PATHOPHYSIOLOGY OF THE CURRENT OF INJURY AND MYOCARDIAL ISCHEMIA
In the normal patient, the ST segment is isoelectric with a measurement of relatively zero millivolts. At this point, all of the myocardial cells are in the plateau phase of the action potential (Figure 1).
In ischemic myocytes, the electrical properties are altered so that the resting membrane potential in phase 4 becomes less negative, the duration of the action potential is shortened to less than 200 milliseconds, and the morphology of phase 2 is altered.1 As a result, a voltage gradient forms between the normal myocytes and the ischemic myocytes. These changes are recorded by the electrocardiogram as deviations of the ST segment from the isoelectric point.
The change in resting membrane potential causes a depression of the ST segment during the diastolic stage and contributes to the appearance of the ST segment elevation on the ECG. Likewise, in transmural ischemia, a shortened action potential occurs which causes an abnormal current flow during the systolic stage of the cardiac cycle. The ST vector is shifted towards the outer positive epicardial zones, producing ST elevations and tall T waves (see Figure 2).
The amplitude of acute ischemic ST elevation indicates the severity of the ischemia. If marked ST elevation or depression in multiple leads is observed, consider severe ischemia or ischemia affecting large regions of the myocardium. Likewise, during thrombolytic therapy, substantial resolution of ST elevation is a good predictor of vessel patency and good prognostic outcomes post-therapy.2-4 Note that these observations are not universal for severe ischemia or myocardial infarction and can occur with slight or even absent ST-T changes.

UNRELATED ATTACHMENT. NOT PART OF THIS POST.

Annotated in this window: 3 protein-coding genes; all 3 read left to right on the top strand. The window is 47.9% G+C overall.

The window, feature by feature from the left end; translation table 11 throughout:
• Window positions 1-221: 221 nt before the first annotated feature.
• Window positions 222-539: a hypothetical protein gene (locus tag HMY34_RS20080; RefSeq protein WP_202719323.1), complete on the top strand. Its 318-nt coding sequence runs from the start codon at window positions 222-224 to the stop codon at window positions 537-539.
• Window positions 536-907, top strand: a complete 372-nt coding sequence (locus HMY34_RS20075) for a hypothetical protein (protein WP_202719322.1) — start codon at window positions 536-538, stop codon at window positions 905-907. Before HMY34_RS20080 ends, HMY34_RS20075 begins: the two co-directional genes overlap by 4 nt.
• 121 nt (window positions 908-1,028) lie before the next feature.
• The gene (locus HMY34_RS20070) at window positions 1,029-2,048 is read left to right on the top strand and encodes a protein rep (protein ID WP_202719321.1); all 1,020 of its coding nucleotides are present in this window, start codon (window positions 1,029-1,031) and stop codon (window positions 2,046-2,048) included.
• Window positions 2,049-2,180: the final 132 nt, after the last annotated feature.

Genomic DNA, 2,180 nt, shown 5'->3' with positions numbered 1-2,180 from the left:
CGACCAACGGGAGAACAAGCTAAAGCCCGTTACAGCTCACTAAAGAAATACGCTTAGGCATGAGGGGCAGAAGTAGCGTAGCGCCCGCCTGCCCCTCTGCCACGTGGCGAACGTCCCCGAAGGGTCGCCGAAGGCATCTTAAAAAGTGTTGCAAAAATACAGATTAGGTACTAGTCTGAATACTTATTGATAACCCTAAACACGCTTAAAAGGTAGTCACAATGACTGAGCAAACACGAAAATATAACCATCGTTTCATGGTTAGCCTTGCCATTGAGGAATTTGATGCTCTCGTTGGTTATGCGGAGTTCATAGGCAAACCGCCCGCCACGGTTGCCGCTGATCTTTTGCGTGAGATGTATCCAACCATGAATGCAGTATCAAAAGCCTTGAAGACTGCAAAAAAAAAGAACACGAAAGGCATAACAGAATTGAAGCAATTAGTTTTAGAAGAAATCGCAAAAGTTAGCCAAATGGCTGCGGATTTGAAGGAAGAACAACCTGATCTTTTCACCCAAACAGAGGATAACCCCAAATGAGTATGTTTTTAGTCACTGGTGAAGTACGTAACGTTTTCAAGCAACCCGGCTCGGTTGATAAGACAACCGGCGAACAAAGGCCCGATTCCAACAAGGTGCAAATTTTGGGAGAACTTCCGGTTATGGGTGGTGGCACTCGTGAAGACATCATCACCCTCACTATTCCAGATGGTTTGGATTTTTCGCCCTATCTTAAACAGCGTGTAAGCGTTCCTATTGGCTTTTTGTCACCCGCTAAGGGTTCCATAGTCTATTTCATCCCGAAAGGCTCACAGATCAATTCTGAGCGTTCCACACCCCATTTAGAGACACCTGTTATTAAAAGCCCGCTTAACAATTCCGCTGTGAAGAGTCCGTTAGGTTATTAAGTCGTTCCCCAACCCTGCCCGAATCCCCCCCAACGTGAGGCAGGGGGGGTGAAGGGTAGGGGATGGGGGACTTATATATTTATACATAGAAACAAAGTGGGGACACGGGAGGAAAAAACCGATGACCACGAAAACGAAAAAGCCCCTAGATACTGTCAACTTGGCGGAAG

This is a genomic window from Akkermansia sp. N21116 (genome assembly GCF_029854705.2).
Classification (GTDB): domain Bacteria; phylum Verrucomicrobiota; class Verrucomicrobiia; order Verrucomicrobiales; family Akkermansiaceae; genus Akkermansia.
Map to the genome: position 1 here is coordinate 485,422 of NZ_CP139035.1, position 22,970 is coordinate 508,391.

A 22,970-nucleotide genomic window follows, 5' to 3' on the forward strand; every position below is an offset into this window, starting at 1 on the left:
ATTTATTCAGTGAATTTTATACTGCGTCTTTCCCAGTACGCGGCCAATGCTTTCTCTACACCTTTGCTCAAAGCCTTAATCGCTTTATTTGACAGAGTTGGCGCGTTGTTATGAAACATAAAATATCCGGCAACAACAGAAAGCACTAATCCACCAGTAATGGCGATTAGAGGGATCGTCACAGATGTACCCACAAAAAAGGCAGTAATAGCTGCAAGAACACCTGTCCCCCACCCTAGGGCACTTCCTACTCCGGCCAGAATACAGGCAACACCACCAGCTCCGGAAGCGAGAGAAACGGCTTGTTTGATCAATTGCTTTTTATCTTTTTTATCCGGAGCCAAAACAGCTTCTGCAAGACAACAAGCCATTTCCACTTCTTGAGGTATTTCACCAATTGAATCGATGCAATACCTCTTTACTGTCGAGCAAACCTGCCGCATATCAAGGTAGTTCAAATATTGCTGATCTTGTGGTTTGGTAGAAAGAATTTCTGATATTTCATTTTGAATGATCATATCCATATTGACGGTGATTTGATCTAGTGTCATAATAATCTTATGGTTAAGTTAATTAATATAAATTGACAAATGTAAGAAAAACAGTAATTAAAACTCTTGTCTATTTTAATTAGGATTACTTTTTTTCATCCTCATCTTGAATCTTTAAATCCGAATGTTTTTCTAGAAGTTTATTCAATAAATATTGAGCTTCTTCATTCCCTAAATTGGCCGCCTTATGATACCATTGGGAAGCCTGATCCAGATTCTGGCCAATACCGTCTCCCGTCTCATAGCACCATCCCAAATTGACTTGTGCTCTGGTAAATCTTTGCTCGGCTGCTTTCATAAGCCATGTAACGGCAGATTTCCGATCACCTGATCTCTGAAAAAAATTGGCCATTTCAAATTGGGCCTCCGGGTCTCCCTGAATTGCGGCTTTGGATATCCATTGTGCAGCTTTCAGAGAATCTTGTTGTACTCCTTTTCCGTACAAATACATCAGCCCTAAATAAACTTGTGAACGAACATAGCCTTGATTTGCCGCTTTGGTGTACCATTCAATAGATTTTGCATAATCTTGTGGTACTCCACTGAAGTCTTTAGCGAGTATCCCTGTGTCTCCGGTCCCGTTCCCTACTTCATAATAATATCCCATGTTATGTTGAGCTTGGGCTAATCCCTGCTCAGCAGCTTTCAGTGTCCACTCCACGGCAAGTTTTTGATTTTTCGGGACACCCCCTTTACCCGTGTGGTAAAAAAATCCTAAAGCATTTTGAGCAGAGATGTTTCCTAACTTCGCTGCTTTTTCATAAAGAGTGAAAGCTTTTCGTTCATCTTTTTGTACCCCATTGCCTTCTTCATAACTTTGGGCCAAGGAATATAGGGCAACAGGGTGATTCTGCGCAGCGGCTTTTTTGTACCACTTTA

The following are the electrocardiographic manifestations of acute myocardial ischemia5:
- For ST elevation: New ST elevation at the J point in two contiguous leads with the cut-points: >0.1 millivolts (1 small square*) in all leads other than V2-V3. In leads V2-V3 the cut-points are greater than or equal to 0.2 millivolts (2 small squares) in men 40 years old and above; greater than or equal to 0.25 millivolts (2 ½ small squares) in men less than 40 years old; or greater than 0.15 millivolts ( 1 ½ small squares) in women.*make sure the ECG settings are at 1 millivolt = 10 mm
- For ST-depression and T wave changes: New horizontal or down-sloping ST depression greater than or equal to 0.05 millivolts (1/2 small square) in two contiguous leads and/or T wave inversion greater than or equal to 0.1 millivolts (1 small square) in two contiguous leads with prominent R wave or R/S ratio greater than 1.